WASHINGTON - If the campaign to curb tobacco use is successful in reducing the number of Americans who smoke, it could place a serious strain on the nation's Social Security and Medicare programs, according to recent economic studies.
That conclusion contradicts the widely reported comments from Health and Human Services Secretary Louis Sullivan, who in kicking off his campaign for a tobacco-free America last week estimated that an end to smoking could save $52 billion every year in lower health-care costs and increased productivity.
But according to many health economists, Sullivan failed to account for the fact that even though smokers run up higher medical bills, they die relatively young. That means that - on average - they collect only a fraction of the money they pay into Social Security during their working lives. In effect, they subsidize the pensions of nonsmokers.
Because they die prematurely, smokers may also end up with medical bills no larger than those of nonsmokers, who on average have four to five more years of life to run up hospital charges.
None of the economists who studied the issue say their conclusions should discourage Sullivan's anti-tobacco campaign, which they see as important in combating one of the nation's gravest health problems. But their results suggest that the war on tobacco is more appropriately cast as a public-health crusade than as an attempt to save money.
They also suggest that as Congress and the White House step up their fight against tobacco, they should fortify institutions that are most likely to bear the social consequences: Social Security and Medicare.
``The implications of our results are that smokers `save' the Social Security system hundreds of billions of dollars,'' three Stanford University economists concluded in a recent study for the National Bureau of Economic Research, a Cambridge, Mass., think tank.
``Certainly this does not mean that decreased smoking would not be socially beneficial. In fact, it is probably one of the most cost-effective ways of increasing average longevity. It does indicate, however, that if people alter their behavior in a manner which extends life expectancy, then this must be recognized by our national retirement program,'' the economists said in their report.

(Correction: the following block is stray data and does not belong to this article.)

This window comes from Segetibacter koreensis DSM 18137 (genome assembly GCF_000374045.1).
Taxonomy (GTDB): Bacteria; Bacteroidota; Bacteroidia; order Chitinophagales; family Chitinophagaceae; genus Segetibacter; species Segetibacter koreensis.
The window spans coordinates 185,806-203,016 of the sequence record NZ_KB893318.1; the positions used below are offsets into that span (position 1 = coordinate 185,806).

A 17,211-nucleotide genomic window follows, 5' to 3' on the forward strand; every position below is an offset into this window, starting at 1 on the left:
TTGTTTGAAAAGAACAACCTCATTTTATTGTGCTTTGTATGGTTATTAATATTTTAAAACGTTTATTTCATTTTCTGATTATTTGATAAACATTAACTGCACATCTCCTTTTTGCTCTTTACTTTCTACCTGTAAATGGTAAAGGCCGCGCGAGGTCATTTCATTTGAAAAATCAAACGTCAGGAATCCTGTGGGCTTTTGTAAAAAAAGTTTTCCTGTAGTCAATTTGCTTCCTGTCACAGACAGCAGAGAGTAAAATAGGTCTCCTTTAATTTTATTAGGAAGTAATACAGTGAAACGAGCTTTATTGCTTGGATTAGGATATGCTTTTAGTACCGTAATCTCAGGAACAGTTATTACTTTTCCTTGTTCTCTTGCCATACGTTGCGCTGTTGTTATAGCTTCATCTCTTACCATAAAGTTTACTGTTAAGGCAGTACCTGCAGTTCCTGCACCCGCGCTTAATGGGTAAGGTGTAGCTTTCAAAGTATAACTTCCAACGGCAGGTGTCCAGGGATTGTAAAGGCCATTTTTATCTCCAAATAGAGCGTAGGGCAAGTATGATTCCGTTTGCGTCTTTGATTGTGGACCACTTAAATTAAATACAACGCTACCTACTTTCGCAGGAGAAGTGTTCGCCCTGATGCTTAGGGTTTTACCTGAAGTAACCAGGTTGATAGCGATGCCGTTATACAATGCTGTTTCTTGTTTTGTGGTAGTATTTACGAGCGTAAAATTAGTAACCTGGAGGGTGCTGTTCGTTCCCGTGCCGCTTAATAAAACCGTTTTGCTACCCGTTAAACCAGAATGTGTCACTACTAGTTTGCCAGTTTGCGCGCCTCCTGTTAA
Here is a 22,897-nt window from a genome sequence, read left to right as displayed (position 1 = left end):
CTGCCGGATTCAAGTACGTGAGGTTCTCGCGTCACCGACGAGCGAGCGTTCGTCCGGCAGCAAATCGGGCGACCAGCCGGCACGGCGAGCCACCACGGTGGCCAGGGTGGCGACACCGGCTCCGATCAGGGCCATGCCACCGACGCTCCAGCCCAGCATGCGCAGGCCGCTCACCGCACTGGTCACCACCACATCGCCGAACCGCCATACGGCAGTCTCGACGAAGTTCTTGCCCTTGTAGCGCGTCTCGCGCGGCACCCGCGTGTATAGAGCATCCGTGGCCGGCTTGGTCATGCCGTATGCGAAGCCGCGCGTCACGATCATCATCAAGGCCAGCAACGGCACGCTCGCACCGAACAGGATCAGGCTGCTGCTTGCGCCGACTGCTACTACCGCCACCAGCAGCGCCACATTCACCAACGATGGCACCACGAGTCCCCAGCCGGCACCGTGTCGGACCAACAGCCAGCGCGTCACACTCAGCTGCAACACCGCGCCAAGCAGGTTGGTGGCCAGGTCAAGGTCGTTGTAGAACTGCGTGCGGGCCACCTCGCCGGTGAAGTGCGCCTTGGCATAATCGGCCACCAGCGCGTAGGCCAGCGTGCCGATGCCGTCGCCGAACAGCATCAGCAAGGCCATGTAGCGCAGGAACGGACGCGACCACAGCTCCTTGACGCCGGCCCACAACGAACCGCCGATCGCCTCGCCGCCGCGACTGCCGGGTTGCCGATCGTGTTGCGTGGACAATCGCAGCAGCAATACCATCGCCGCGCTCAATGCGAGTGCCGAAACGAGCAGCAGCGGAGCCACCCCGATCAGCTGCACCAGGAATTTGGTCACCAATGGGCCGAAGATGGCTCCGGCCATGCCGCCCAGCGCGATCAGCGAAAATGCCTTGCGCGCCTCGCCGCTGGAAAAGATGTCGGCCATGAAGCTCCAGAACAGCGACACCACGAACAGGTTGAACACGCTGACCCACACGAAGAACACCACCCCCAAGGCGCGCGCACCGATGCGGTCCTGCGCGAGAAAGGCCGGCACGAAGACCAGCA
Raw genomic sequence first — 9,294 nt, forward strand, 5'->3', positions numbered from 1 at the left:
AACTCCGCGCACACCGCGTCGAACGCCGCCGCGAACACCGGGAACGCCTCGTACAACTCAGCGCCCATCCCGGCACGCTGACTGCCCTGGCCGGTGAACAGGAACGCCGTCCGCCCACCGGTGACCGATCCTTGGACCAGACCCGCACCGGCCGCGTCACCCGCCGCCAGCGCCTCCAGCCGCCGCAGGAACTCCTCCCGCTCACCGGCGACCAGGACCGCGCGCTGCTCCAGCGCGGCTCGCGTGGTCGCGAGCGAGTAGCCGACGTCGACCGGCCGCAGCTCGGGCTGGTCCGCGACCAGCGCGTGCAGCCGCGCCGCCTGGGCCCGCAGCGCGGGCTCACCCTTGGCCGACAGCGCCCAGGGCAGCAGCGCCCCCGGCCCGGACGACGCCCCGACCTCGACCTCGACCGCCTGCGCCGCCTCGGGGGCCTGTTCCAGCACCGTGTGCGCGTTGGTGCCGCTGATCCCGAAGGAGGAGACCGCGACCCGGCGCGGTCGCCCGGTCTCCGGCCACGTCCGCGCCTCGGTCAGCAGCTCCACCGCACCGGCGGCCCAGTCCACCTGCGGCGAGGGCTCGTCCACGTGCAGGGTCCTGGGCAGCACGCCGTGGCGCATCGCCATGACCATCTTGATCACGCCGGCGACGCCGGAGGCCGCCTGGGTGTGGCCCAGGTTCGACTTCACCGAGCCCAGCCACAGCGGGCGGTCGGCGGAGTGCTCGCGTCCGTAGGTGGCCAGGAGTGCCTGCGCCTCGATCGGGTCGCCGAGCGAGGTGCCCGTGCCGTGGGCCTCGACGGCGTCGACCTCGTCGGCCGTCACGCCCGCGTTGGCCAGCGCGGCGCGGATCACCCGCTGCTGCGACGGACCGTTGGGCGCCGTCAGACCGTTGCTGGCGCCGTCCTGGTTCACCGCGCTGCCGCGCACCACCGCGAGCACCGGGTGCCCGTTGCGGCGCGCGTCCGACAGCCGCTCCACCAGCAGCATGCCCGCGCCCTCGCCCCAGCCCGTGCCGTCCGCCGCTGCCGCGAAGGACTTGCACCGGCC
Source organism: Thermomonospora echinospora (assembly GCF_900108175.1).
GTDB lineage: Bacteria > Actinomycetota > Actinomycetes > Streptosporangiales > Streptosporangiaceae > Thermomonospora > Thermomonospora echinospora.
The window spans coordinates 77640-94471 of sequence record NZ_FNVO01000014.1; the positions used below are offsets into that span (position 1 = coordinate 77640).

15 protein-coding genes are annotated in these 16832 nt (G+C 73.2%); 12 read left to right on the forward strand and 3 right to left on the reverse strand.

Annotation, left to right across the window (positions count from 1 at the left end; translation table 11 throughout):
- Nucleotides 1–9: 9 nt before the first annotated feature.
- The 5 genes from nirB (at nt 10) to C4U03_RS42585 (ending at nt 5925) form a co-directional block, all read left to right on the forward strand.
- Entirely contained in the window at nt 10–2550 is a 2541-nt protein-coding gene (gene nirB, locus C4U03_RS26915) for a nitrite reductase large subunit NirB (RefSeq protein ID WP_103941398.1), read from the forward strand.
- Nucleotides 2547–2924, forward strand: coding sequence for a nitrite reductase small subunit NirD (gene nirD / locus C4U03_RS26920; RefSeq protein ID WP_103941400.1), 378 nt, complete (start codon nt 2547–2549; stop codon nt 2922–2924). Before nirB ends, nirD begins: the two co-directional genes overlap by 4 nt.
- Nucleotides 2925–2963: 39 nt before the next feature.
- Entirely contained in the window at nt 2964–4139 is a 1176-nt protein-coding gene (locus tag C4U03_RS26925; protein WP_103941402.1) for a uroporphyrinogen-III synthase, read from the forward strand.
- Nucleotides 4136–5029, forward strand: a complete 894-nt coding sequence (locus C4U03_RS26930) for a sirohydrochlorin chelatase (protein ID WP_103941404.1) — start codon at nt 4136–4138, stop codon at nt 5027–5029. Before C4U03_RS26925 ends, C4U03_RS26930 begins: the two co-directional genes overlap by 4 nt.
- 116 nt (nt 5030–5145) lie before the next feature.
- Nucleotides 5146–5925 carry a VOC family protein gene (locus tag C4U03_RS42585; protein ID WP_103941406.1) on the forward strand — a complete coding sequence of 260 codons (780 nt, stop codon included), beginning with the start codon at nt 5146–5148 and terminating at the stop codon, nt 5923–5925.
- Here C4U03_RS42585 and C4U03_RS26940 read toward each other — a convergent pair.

Little is known about whether smoking costs society more than it saves. One recent, controversial study, by University of Michigan economist Willard Manning, weighed the smoking-related expense of higher medical costs, life insurance, fires and lives lost to ``passive smoke'' against the higher taxes tobacco users pay and their lower costs in retirement pensions and nursing-home care. It found the two sides were roughly equal.
But even if the overall balance of costs and benefits of smoking is difficult to determine, it is clear that an end to smoking will produce an enormous increase in the financial obligations of the federal government.
Take Medicare, for example. Smokers who die at age 60, if they are employed, are likely to have their final medical bills paid by their company's private health-insurance plan. If they never smoke but live to age 70, the burden of health care shifts from the private sector to Medicare.
Four years ago, Virginia Baxter Wright, an Eastern Kentucky University economist, calculated that each light-smoking (less than a pack a day) male who quits at age 45 will cost the Medicare system between $204 and $2,745 extra, depending on the economic assumption used.
Nonsmoking has a similar effect on Social Security. In a 1987 study, three Stanford economists tracked male and female smokers born in 1920. They found that by smoking, males in that group received about $20,000 less in federal retirement benefits, and women $10,000 less, than they would have otherwise.
The economists calculated that if no one born in 1920 had ever smoked, the Social Security system would have had to pay out an additional $14.5 billion.